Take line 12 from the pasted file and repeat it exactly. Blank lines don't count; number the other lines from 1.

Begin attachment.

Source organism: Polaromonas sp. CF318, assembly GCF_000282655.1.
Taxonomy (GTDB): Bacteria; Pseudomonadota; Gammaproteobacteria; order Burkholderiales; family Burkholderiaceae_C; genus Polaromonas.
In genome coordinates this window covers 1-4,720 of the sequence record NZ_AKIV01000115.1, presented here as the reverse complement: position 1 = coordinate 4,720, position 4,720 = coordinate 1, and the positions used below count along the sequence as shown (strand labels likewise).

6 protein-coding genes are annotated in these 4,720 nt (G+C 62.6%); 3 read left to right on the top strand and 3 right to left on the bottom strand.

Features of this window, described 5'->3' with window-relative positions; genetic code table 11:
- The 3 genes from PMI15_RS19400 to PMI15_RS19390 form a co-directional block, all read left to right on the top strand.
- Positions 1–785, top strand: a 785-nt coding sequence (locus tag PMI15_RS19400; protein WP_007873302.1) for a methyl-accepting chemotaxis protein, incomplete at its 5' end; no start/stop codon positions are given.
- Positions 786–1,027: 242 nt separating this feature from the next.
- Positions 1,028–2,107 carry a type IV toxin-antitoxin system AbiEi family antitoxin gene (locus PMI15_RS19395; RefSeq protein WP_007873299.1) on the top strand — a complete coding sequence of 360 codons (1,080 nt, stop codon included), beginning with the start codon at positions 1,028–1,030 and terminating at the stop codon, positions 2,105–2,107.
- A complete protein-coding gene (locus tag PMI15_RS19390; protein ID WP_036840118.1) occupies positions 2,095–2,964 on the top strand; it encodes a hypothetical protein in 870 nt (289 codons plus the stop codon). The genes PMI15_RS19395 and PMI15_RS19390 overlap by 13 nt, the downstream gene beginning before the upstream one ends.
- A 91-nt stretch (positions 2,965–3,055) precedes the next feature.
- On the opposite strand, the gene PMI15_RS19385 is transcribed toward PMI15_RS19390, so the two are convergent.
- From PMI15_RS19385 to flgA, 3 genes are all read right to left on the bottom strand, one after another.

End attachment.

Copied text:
- On the opposite strand, the gene PMI15_RS19385 is transcribed toward PMI15_RS19390, so the two are convergent.